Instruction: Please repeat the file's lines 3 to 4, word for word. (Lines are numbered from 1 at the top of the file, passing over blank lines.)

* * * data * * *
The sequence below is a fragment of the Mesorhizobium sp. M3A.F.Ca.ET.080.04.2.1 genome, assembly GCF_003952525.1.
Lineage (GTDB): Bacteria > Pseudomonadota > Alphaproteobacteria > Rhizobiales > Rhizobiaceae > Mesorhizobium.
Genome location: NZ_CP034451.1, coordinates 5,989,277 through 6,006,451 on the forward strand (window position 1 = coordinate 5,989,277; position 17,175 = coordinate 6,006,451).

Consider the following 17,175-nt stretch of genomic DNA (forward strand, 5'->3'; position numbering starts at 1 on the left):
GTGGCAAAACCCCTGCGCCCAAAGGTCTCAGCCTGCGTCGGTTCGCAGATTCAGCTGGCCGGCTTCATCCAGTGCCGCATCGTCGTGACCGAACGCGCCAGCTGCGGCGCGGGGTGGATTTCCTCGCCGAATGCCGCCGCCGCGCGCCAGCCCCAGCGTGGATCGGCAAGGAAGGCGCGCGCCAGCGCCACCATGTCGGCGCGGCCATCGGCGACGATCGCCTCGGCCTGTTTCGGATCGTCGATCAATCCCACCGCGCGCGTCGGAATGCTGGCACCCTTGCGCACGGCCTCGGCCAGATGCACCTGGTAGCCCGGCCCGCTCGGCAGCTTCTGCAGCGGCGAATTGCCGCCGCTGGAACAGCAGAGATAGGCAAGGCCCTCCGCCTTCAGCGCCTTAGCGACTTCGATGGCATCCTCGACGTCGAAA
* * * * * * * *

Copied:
Genome location: NZ_CP034451.1, coordinates 5,989,277 through 6,006,451 on the forward strand (window position 1 = coordinate 5,989,277; position 17,175 = coordinate 6,006,451).

Consider the following 17,175-nt stretch of genomic DNA (forward strand, 5'->3'; position numbering starts at 1 on the left):